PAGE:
Over 2000 bars and restaurants have been inspected as part of a nationwide clampdown on the illegal screening of football matches. Owners are alleged to have made ‘premium’ football content available to their clients without authorisation. Of the 2000 establishments inspected, around 60% were found to have been screening football matches illegally, most using a so called ‘android box’ to broadcast the games.
National Police across Spain carried out the inspections, starting in November of last year, when legal representatives of La Liga, Spain’s national football league, filed official complaints against various public establishments across Spain for alleged crimes against intellectual property.
It was claimed that certain bar and restaurant owners were making ‘pay per view’ content available to clients without authorisation, causing economic damage to La Liga, its clubs and sponsors and also to the bar and restaurant owners who did actually pay the corresponding fee to broadcast matches to their clients in a legal manner.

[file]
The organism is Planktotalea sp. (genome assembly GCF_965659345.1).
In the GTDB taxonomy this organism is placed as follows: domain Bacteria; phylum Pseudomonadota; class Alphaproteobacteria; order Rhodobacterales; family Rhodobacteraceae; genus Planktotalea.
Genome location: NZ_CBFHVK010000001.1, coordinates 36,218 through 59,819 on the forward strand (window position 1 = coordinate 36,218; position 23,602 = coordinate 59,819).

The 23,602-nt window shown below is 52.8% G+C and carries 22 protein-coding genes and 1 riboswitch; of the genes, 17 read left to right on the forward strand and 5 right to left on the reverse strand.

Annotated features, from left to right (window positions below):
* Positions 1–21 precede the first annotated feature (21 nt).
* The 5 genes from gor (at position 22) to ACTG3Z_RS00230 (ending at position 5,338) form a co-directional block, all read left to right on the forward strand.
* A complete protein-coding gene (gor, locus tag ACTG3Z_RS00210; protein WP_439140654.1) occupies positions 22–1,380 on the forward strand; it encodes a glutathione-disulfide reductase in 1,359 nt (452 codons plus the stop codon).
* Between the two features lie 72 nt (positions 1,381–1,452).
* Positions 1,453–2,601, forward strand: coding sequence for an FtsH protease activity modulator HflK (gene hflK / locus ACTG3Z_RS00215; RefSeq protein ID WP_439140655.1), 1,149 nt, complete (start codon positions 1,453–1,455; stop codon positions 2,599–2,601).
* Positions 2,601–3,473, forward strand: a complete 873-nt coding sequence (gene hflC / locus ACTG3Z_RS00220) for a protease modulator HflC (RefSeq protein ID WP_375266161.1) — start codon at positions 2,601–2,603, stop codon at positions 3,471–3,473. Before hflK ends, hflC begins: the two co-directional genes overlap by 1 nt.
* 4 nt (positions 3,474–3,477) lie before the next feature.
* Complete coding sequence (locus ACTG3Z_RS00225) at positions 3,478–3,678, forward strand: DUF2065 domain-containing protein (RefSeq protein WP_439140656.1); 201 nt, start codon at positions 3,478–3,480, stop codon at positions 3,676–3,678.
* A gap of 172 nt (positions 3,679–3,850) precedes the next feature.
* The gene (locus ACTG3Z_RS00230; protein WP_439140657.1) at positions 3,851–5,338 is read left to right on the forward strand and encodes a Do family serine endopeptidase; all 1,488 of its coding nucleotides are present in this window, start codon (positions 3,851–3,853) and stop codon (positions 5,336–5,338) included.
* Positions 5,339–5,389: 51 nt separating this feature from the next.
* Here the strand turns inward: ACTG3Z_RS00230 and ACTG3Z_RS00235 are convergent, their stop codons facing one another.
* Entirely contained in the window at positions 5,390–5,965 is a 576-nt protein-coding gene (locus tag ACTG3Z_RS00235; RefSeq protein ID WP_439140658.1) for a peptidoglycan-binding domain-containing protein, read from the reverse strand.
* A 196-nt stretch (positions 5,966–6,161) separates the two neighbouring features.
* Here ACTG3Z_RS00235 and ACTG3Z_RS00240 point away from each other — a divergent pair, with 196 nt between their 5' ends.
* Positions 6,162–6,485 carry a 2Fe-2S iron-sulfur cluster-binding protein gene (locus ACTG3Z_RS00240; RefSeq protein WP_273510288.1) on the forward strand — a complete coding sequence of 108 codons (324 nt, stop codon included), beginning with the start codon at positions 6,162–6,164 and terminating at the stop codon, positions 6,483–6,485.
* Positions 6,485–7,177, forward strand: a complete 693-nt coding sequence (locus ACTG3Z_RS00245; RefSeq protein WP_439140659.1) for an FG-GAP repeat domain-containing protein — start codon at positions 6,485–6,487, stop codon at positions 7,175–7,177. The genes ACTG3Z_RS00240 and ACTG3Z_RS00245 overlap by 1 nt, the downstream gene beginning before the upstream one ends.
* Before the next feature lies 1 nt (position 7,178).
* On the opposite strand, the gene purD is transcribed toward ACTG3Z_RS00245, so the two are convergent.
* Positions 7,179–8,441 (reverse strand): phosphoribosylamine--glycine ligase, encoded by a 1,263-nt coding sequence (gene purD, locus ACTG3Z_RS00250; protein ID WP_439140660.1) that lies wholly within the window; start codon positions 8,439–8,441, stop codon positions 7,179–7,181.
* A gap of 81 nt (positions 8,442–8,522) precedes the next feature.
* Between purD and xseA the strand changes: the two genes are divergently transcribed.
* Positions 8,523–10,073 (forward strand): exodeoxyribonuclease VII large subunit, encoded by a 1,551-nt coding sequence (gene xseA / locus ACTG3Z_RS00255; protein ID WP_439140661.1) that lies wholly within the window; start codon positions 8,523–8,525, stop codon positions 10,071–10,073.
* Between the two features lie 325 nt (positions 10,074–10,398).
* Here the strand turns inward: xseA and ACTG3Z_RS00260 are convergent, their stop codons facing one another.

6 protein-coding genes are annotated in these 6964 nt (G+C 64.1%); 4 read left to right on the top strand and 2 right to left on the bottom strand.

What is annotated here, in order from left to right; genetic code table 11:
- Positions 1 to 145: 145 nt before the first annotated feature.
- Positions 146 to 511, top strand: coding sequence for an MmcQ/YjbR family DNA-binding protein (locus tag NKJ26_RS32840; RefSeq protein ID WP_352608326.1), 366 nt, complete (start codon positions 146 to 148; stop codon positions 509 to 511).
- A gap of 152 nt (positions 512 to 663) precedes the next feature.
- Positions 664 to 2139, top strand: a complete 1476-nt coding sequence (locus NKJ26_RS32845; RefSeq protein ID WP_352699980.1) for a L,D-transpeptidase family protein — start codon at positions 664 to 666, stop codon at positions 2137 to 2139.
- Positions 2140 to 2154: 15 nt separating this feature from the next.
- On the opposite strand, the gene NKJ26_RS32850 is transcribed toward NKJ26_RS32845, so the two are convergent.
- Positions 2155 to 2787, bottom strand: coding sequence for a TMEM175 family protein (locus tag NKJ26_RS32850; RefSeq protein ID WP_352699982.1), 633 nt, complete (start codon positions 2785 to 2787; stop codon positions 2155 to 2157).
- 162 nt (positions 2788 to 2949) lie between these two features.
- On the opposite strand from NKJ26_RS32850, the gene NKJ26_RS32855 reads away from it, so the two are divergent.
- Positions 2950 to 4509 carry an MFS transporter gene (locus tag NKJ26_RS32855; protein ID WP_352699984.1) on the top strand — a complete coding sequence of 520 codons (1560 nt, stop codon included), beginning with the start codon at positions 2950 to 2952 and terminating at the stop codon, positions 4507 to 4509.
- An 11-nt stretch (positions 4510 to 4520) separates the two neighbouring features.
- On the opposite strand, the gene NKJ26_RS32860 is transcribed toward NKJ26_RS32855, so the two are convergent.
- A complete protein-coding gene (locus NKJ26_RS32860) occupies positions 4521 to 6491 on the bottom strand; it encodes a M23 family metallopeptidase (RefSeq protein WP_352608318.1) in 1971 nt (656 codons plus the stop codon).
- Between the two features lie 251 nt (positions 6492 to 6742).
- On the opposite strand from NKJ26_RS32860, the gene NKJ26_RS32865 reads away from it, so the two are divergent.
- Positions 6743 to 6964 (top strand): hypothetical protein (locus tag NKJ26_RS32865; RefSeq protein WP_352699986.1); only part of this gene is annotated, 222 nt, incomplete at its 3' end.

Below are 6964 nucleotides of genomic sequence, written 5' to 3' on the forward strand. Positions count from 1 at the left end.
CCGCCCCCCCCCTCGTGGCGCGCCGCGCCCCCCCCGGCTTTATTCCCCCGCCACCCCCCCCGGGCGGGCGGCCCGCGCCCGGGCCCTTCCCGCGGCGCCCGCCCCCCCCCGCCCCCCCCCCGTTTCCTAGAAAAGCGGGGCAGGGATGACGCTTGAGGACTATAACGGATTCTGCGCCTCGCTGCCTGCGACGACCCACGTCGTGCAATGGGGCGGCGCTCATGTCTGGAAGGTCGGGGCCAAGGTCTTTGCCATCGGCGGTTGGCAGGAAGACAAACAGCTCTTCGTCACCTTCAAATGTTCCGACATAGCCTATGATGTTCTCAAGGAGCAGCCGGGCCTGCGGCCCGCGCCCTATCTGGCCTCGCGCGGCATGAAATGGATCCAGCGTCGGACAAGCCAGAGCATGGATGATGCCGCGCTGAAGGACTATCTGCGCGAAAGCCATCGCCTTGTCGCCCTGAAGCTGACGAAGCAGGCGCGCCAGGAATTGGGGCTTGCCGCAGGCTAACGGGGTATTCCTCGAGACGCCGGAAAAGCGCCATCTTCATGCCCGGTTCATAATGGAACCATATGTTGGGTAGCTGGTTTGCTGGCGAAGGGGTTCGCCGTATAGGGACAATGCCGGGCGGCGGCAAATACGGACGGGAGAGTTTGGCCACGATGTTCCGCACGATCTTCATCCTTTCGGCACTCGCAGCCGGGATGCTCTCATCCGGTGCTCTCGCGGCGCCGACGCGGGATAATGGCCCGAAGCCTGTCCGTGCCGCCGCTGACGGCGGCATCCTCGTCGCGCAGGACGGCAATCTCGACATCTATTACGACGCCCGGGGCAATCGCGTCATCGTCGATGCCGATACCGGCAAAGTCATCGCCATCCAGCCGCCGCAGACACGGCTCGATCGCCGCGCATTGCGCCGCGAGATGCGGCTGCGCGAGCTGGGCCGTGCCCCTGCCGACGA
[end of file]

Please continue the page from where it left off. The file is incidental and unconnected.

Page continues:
When La Liga became aware that this activity was taking place, it carried out its own investigations of the offending establishments before formally presenting its report to the National Police.
The Central Cybercrime Unit coordinated the operation at a national level while officers carried out the necessary inspections during the live broadcasting of La Liga games in order to verify the claims made in La Liga’s own report. If a bar was found to be illegally broadcasting a game, officers disconnect the devices used and seized any illegal decoder while issuing a summons to the person in charge to make a statement to police.
The investigating officers found that approximately 60% of the establishments inspected were carrying out illegal rebroadcasting through various media. The most common was the use of a “vitamin” decoder, which had illegally altered firmware to decode private signals and access viewing of the games for free.
At present, investigations continue as the statements of the owners are being documented and over 800 decoding devices examined.